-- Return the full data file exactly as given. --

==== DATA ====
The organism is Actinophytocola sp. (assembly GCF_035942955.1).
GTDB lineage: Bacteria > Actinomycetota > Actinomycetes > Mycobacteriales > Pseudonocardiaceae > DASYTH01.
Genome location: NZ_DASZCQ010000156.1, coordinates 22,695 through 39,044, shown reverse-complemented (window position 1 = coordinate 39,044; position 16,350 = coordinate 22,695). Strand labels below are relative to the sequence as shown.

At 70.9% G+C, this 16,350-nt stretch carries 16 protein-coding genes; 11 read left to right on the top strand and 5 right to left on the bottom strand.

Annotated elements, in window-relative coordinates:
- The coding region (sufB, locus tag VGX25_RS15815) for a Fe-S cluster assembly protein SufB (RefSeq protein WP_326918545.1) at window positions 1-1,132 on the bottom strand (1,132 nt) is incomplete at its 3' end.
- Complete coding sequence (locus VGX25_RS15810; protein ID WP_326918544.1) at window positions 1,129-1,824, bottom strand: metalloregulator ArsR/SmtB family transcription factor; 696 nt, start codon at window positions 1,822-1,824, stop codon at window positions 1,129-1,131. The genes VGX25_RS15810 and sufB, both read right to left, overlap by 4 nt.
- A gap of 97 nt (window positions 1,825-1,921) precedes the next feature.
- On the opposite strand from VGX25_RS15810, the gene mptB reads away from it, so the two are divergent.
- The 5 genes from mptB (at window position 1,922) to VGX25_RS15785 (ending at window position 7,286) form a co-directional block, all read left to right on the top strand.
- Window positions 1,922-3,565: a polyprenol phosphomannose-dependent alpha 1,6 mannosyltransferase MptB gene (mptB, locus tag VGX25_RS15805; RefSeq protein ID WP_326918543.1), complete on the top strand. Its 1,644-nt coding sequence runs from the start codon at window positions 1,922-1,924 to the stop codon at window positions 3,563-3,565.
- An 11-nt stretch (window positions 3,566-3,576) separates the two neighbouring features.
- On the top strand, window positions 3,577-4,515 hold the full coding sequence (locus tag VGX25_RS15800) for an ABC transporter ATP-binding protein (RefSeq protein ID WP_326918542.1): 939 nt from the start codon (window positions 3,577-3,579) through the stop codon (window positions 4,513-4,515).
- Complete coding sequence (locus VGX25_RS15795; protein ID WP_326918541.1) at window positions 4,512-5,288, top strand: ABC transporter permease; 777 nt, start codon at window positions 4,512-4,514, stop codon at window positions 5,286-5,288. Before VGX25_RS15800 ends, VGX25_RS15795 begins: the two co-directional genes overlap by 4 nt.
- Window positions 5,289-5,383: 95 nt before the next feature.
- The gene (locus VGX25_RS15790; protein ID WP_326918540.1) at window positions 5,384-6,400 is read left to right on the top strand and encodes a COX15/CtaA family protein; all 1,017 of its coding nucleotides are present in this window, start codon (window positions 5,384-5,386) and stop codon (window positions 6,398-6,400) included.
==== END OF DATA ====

The organism is Actinophytocola sp. (assembly GCF_035942955.1).
GTDB lineage: Bacteria > Actinomycetota > Actinomycetes > Mycobacteriales > Pseudonocardiaceae > DASYTH01.
Genome location: NZ_DASZCQ010000156.1, coordinates 22,695 through 39,044, shown reverse-complemented (window position 1 = coordinate 39,044; position 16,350 = coordinate 22,695). Strand labels below are relative to the sequence as shown.

At 70.9% G+C, this 16,350-nt stretch carries 16 protein-coding genes; 11 read left to right on the top strand and 5 right to left on the bottom strand.

Annotated elements, in window-relative coordinates:
- The coding region (sufB, locus tag VGX25_RS15815) for a Fe-S cluster assembly protein SufB (RefSeq protein WP_326918545.1) at window positions 1-1,132 on the bottom strand (1,132 nt) is incomplete at its 3' end.
- Complete coding sequence (locus VGX25_RS15810; protein ID WP_326918544.1) at window positions 1,129-1,824, bottom strand: metalloregulator ArsR/SmtB family transcription factor; 696 nt, start codon at window positions 1,822-1,824, stop codon at window positions 1,129-1,131. The genes VGX25_RS15810 and sufB, both read right to left, overlap by 4 nt.
- A gap of 97 nt (window positions 1,825-1,921) precedes the next feature.
- On the opposite strand from VGX25_RS15810, the gene mptB reads away from it, so the two are divergent.
- The 5 genes from mptB (at window position 1,922) to VGX25_RS15785 (ending at window position 7,286) form a co-directional block, all read left to right on the top strand.
- Window positions 1,922-3,565: a polyprenol phosphomannose-dependent alpha 1,6 mannosyltransferase MptB gene (mptB, locus tag VGX25_RS15805; RefSeq protein ID WP_326918543.1), complete on the top strand. Its 1,644-nt coding sequence runs from the start codon at window positions 1,922-1,924 to the stop codon at window positions 3,563-3,565.
- An 11-nt stretch (window positions 3,566-3,576) separates the two neighbouring features.
- On the top strand, window positions 3,577-4,515 hold the full coding sequence (locus tag VGX25_RS15800) for an ABC transporter ATP-binding protein (RefSeq protein ID WP_326918542.1): 939 nt from the start codon (window positions 3,577-3,579) through the stop codon (window positions 4,513-4,515).
- Complete coding sequence (locus VGX25_RS15795; protein ID WP_326918541.1) at window positions 4,512-5,288, top strand: ABC transporter permease; 777 nt, start codon at window positions 4,512-4,514, stop codon at window positions 5,286-5,288. Before VGX25_RS15800 ends, VGX25_RS15795 begins: the two co-directional genes overlap by 4 nt.
- Window positions 5,289-5,383: 95 nt before the next feature.
- The gene (locus VGX25_RS15790; protein ID WP_326918540.1) at window positions 5,384-6,400 is read left to right on the top strand and encodes a COX15/CtaA family protein; all 1,017 of its coding nucleotides are present in this window, start codon (window positions 5,384-5,386) and stop codon (window positions 6,398-6,400) included.